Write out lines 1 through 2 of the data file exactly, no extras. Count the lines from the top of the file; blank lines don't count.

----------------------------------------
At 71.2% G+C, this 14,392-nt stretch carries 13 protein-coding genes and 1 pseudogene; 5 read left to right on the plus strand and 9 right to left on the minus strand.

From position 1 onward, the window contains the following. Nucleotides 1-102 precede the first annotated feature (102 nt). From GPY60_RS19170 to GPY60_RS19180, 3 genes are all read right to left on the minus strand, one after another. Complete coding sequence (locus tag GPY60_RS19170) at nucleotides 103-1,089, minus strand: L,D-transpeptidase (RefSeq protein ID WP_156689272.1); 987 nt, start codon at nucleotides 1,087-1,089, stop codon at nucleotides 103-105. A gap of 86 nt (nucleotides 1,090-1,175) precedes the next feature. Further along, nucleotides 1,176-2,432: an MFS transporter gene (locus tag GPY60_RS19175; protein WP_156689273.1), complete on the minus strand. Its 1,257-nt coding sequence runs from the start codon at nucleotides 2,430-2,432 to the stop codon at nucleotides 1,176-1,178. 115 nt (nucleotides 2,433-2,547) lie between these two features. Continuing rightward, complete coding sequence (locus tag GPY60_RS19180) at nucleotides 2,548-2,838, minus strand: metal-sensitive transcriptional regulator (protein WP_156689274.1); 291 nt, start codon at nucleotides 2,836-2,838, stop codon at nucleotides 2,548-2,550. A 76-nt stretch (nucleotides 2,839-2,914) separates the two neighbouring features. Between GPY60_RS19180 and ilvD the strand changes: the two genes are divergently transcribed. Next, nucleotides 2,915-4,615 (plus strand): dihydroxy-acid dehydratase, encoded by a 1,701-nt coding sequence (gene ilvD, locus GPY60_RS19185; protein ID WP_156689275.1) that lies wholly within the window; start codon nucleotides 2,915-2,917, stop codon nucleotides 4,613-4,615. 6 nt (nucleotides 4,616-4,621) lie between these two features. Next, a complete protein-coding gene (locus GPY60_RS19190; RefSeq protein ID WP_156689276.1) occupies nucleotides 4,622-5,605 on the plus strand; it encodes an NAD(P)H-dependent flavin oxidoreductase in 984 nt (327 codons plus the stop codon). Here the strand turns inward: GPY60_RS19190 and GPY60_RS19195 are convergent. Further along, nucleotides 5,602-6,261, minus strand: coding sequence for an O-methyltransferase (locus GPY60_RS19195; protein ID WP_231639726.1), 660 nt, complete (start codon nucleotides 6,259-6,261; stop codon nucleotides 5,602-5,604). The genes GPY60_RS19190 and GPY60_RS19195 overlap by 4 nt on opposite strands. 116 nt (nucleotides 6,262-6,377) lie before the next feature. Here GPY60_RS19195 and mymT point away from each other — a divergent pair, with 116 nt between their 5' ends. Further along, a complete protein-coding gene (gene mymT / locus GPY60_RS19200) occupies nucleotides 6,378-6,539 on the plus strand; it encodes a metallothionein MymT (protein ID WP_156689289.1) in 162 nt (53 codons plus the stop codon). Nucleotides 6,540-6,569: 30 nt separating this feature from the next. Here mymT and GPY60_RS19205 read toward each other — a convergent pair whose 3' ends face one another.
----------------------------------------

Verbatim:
At 71.2% G+C, this 14,392-nt stretch carries 13 protein-coding genes and 1 pseudogene; 5 read left to right on the plus strand and 9 right to left on the minus strand.

From position 1 onward, the window contains the following. Nucleotides 1-102 precede the first annotated feature (102 nt). From GPY60_RS19170 to GPY60_RS19180, 3 genes are all read right to left on the minus strand, one after another. Complete coding sequence (locus tag GPY60_RS19170) at nucleotides 103-1,089, minus strand: L,D-transpeptidase (RefSeq protein ID WP_156689272.1); 987 nt, start codon at nucleotides 1,087-1,089, stop codon at nucleotides 103-105. A gap of 86 nt (nucleotides 1,090-1,175) precedes the next feature. Further along, nucleotides 1,176-2,432: an MFS transporter gene (locus tag GPY60_RS19175; protein WP_156689273.1), complete on the minus strand. Its 1,257-nt coding sequence runs from the start codon at nucleotides 2,430-2,432 to the stop codon at nucleotides 1,176-1,178. 115 nt (nucleotides 2,433-2,547) lie between these two features. Continuing rightward, complete coding sequence (locus tag GPY60_RS19180) at nucleotides 2,548-2,838, minus strand: metal-sensitive transcriptional regulator (protein WP_156689274.1); 291 nt, start codon at nucleotides 2,836-2,838, stop codon at nucleotides 2,548-2,550. A 76-nt stretch (nucleotides 2,839-2,914) separates the two neighbouring features. Between GPY60_RS19180 and ilvD the strand changes: the two genes are divergently transcribed. Next, nucleotides 2,915-4,615 (plus strand): dihydroxy-acid dehydratase, encoded by a 1,701-nt coding sequence (gene ilvD, locus GPY60_RS19185; protein ID WP_156689275.1) that lies wholly within the window; start codon nucleotides 2,915-2,917, stop codon nucleotides 4,613-4,615. 6 nt (nucleotides 4,616-4,621) lie between these two features. Next, a complete protein-coding gene (locus GPY60_RS19190; RefSeq protein ID WP_156689276.1) occupies nucleotides 4,622-5,605 on the plus strand; it encodes an NAD(P)H-dependent flavin oxidoreductase in 984 nt (327 codons plus the stop codon). Here the strand turns inward: GPY60_RS19190 and GPY60_RS19195 are convergent. Further along, nucleotides 5,602-6,261, minus strand: coding sequence for an O-methyltransferase (locus GPY60_RS19195; protein ID WP_231639726.1), 660 nt, complete (start codon nucleotides 6,259-6,261; stop codon nucleotides 5,602-5,604). The genes GPY60_RS19190 and GPY60_RS19195 overlap by 4 nt on opposite strands. 116 nt (nucleotides 6,262-6,377) lie before the next feature. Here GPY60_RS19195 and mymT point away from each other — a divergent pair, with 116 nt between their 5' ends. Further along, a complete protein-coding gene (gene mymT / locus GPY60_RS19200) occupies nucleotides 6,378-6,539 on the plus strand; it encodes a metallothionein MymT (protein ID WP_156689289.1) in 162 nt (53 codons plus the stop codon). Nucleotides 6,540-6,569: 30 nt separating this feature from the next. Here mymT and GPY60_RS19205 read toward each other — a convergent pair whose 3' ends face one another.